The Brunckviertel, a residential complex in Ludwigshafen, Germany, underwent a complete energy upgrade about 10 years ago. But what is life like in highly insulated buildings? And has the insulation system delivered the promised savings? A comprehensive evaluation provides the answers.
Thermal insulation is neither energy-efficient nor cost-effective – that, at least, is what the critics claim. An energy upgrade, they say, only pays for itself after several decades and also sends rents spiraling. However, the Brunckviertel, a residential complex in Ludwigshafen, Germany, proves, on the contrary, that investment in progressive insulation can genuinely revolutionize energy consumption in a whole complex in the long term and noticeably improve the indoor climate at the same time.
In 1997, BASF embarked on this large-scale project with the goal of modernizing the residential complex dating back to the 1930s by consistently implementing resource-conserving and environment-friendly materials and technologies. Some ten years after completion of the final work, a comprehensive evaluation has been commissioned. Its focus is not only on aspects of efficiency, but also on tenants' well-being within their energy-upgraded four walls.
CORPUS talked to Ralf Werry, Head of Housing and Modernization at BASF Wohnen + Bauen, about the findings.
RALF WERRY: The Brunckviertel, to put it mildly, had fallen behind the times. The room layouts were simply no longer in line with contemporary needs, and a growing number of apartments were empty and almost impossible to rent out. The complex was on the verge of sliding into decline, so we had to take action.
RALF WERRY: Initially, the energy supply was the biggest challenge. It was important for us to approach the project with innovative ideas. Since the BASF plant in Ludwigshafen is only short distance away, the obvious option at first was to use district heat from the plant. However, the anticipated quantities required were so minimal that it wouldn't have been worth it. Instead, several decentralized supply solutions were implemented – ranging from fuel cells, combined heating and power generation to condensing boiler technology. Geothermal energy and local heating give an indication of the innovative approach taken during planning. Together with municipal and regional government, we decided to aim for the passive-house standard. At the time, passive houses were all built from scratch – so ours was the first time existing buildings would be modernized to passive-house standard in Europe and possibly even worldwide. In all the buildings, we not only reorganized the room layouts and enlarged the bathrooms, but also replaced the windows and building services. Many of the components we needed for the project were not yet established on the market at the time.
RALF WERRY: A lot of innovative materials were employed during modernization. New at the time was latent heat storage plaster – a phase change material – that was used particularly in the passive-house, the so-called 3-liter-house, project. We also used NEOPOR insulating material that had only just arrived on the market. In the course of evaluation, we commissioned an external expert opinion, opened up facades and inspected the details. After more than ten years, there's no visible degradation at all. The few flaws that have emerged were entirely due to faulty application. Back then, the construction firms were still very inexperienced in applying such high-grade insulating materials to facades – simply because the product was so new and innovative. This is one reason why we attach so much importance today to having workers trained so that the construction materials are flawlessly installed. As far as the hard data are concerned, we've been measuring energy consumption in the various buildings over the years and found that consumption is in all cases below the previously calculated values. In the years to date, we've managed to save 387,000 liters of heating oil, which is equivalent to 13 tanker truck loads. Overall, energy consumption has been slashed by 80 percent, which means considerable reductions in heating costs for tenants. So our expectations have been more than fulfilled.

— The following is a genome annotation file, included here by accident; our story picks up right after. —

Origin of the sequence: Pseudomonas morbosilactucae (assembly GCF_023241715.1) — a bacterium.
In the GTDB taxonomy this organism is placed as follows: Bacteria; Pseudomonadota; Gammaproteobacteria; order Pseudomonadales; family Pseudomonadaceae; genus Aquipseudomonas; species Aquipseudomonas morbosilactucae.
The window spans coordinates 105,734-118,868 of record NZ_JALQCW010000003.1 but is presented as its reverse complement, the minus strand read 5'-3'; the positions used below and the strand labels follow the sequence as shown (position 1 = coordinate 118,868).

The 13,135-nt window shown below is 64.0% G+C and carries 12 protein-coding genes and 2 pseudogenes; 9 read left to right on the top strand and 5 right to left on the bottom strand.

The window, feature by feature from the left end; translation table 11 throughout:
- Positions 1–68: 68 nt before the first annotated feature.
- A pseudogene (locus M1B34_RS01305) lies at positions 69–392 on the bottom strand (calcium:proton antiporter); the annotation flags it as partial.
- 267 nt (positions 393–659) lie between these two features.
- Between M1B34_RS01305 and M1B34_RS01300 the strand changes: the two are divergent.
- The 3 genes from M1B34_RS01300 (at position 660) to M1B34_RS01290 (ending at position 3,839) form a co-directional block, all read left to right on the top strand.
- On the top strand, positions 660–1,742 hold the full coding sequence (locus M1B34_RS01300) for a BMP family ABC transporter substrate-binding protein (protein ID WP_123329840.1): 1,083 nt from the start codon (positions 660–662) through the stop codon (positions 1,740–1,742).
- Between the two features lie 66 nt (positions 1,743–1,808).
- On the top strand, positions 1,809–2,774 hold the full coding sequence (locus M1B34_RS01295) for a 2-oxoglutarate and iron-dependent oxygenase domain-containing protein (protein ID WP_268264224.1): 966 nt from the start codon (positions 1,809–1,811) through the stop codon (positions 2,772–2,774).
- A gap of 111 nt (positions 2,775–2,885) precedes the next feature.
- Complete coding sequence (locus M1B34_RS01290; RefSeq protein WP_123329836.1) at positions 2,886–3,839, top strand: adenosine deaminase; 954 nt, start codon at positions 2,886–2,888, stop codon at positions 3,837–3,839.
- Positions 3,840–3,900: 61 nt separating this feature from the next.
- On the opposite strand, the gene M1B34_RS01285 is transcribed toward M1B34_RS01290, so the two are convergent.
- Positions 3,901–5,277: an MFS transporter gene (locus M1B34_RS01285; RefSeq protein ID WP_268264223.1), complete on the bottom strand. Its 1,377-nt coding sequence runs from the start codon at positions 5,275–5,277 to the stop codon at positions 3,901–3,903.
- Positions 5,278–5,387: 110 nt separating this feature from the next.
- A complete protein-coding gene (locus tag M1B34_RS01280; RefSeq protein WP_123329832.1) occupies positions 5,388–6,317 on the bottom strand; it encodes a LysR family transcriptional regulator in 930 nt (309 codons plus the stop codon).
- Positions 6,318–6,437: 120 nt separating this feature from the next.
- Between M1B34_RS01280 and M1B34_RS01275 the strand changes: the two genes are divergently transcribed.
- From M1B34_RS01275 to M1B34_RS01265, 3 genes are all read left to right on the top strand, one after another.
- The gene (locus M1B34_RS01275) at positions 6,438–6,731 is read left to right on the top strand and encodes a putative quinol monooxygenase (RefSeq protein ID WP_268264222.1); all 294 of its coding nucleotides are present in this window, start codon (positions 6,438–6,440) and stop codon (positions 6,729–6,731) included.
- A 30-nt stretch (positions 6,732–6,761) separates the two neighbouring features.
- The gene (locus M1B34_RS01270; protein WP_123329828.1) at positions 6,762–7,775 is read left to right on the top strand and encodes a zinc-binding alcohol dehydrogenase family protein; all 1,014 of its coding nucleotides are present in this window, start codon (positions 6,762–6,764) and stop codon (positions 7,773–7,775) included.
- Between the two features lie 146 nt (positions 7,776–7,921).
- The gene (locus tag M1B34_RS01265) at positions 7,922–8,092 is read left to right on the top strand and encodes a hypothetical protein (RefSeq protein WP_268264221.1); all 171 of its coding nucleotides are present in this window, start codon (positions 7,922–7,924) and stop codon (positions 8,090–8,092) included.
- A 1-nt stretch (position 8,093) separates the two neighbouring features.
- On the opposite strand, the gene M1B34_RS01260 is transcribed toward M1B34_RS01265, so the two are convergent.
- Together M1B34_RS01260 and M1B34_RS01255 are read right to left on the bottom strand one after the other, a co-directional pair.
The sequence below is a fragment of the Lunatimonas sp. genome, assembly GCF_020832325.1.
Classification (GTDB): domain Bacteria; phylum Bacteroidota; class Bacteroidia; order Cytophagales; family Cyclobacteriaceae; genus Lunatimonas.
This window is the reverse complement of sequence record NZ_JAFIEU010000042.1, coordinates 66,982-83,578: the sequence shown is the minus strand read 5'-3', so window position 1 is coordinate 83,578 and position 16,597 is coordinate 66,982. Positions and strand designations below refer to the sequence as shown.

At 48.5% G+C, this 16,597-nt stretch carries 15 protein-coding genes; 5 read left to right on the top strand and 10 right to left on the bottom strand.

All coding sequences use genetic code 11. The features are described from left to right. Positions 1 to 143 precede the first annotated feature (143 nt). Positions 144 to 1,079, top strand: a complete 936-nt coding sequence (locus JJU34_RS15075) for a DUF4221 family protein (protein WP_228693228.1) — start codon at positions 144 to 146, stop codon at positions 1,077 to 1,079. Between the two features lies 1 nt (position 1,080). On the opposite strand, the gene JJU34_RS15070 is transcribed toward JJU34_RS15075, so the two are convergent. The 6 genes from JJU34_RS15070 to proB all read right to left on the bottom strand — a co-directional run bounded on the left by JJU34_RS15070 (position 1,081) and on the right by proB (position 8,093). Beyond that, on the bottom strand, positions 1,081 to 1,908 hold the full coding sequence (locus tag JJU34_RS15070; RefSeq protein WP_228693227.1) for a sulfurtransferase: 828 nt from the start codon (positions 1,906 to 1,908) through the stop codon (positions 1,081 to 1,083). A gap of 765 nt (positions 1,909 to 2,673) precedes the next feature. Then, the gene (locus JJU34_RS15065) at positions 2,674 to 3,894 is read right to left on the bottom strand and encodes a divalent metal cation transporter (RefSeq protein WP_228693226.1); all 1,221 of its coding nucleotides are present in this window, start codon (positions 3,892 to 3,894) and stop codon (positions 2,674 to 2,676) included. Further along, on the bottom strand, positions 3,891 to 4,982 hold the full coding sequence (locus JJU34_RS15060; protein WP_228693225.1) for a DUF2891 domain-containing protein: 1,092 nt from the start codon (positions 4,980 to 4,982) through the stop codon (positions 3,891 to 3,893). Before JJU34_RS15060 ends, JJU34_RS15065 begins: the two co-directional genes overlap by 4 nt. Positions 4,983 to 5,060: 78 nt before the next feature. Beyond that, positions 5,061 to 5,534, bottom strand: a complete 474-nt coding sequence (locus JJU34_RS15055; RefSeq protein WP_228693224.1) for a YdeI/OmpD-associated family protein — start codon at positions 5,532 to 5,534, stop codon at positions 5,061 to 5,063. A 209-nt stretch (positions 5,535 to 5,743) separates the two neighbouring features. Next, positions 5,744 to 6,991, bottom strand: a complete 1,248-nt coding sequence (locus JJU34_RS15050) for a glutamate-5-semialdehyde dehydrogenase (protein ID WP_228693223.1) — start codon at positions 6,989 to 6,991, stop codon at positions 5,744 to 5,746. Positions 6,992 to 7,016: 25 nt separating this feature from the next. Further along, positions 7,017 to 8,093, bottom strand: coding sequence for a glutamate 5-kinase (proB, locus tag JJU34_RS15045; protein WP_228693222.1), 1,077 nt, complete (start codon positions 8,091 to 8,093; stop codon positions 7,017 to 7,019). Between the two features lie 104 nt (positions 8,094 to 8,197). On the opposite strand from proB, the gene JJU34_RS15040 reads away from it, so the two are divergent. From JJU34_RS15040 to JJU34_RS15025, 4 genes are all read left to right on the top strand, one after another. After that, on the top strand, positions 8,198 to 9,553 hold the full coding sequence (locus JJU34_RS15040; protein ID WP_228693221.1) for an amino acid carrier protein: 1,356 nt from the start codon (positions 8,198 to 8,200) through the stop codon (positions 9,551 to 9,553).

RALF WERRY: The response has been thoroughly positive. We had the Brunckviertel tenants surveyed by the Hildesheim/Holzminden/Göttingen University of Applied Sciences and Arts (HAWK) to find out what it's like to live in highly insulated buildings. Over 85 percent of tenants feel comfortable or even very comfortable in their modernized homes. At the beginning there were a few teething problems – but that was our fault because we hadn't sufficiently explained the project to tenants. Having given them a kind of "user's manual", satisfaction is now high. The most important criterion for the feel-good factor is comfort followed by brightness. Both needs have been met by the modernization of the Brunckviertel. So the results have been positive across the board.
In our climate, it's always a good thing to keep the heat in the building. So we practically never have to heat the building except on a few, very cold days in winter. Consequently, we pay almost nothing for heating.
RALF WERRY: Buildings will soon have to supply themselves. They may even have to generate extra energy so that electric automobiles, for instance, can be powered. New high-performance construction materials will also be necessary and important for construction in confined spaces. This applies not only to the insulation sector, but also to concrete. Particularly important is the concentration on sustainable building, where it's a question of studying the life-cycle of construction materials and selecting them accordingly.